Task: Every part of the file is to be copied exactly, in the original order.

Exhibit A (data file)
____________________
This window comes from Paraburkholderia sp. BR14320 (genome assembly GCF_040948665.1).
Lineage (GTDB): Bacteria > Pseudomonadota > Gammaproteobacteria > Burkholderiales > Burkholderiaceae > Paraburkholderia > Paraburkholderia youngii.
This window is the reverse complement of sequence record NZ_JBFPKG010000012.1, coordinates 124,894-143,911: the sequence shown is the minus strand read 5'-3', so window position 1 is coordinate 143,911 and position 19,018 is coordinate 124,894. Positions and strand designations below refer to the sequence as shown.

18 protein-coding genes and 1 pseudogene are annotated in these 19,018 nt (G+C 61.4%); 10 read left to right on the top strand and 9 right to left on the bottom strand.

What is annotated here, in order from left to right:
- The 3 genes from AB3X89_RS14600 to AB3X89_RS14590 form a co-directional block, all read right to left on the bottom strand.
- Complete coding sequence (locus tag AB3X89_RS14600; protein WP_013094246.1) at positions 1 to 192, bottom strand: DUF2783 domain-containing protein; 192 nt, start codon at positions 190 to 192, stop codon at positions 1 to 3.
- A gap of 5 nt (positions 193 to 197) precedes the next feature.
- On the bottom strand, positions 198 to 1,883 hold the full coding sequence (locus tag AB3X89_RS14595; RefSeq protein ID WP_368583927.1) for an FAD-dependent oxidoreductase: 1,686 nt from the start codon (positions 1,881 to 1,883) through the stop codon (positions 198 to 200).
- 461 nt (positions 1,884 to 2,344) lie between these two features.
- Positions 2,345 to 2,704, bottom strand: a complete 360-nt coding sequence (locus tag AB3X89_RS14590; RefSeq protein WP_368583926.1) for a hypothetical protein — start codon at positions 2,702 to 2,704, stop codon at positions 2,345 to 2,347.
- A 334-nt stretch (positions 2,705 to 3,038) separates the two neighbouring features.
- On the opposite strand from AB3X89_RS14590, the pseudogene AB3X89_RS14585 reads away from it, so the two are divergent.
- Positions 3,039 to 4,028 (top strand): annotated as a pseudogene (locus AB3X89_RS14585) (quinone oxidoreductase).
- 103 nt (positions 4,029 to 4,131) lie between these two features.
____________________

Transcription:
This window comes from Paraburkholderia sp. BR14320 (genome assembly GCF_040948665.1).
Lineage (GTDB): Bacteria > Pseudomonadota > Gammaproteobacteria > Burkholderiales > Burkholderiaceae > Paraburkholderia > Paraburkholderia youngii.
This window is the reverse complement of sequence record NZ_JBFPKG010000012.1, coordinates 124,894-143,911: the sequence shown is the minus strand read 5'-3', so window position 1 is coordinate 143,911 and position 19,018 is coordinate 124,894. Positions and strand designations below refer to the sequence as shown.

18 protein-coding genes and 1 pseudogene are annotated in these 19,018 nt (G+C 61.4%); 10 read left to right on the top strand and 9 right to left on the bottom strand.

What is annotated here, in order from left to right:
- The 3 genes from AB3X89_RS14600 to AB3X89_RS14590 form a co-directional block, all read right to left on the bottom strand.
- Complete coding sequence (locus tag AB3X89_RS14600; protein WP_013094246.1) at positions 1 to 192, bottom strand: DUF2783 domain-containing protein; 192 nt, start codon at positions 190 to 192, stop codon at positions 1 to 3.
- A gap of 5 nt (positions 193 to 197) precedes the next feature.
- On the bottom strand, positions 198 to 1,883 hold the full coding sequence (locus tag AB3X89_RS14595; RefSeq protein ID WP_368583927.1) for an FAD-dependent oxidoreductase: 1,686 nt from the start codon (positions 1,881 to 1,883) through the stop codon (positions 198 to 200).
- 461 nt (positions 1,884 to 2,344) lie between these two features.
- Positions 2,345 to 2,704, bottom strand: a complete 360-nt coding sequence (locus tag AB3X89_RS14590; RefSeq protein WP_368583926.1) for a hypothetical protein — start codon at positions 2,702 to 2,704, stop codon at positions 2,345 to 2,347.
- A 334-nt stretch (positions 2,705 to 3,038) separates the two neighbouring features.
- On the opposite strand from AB3X89_RS14590, the pseudogene AB3X89_RS14585 reads away from it, so the two are divergent.
- Positions 3,039 to 4,028 (top strand): annotated as a pseudogene (locus AB3X89_RS14585) (quinone oxidoreductase).
- 103 nt (positions 4,029 to 4,131) lie between these two features.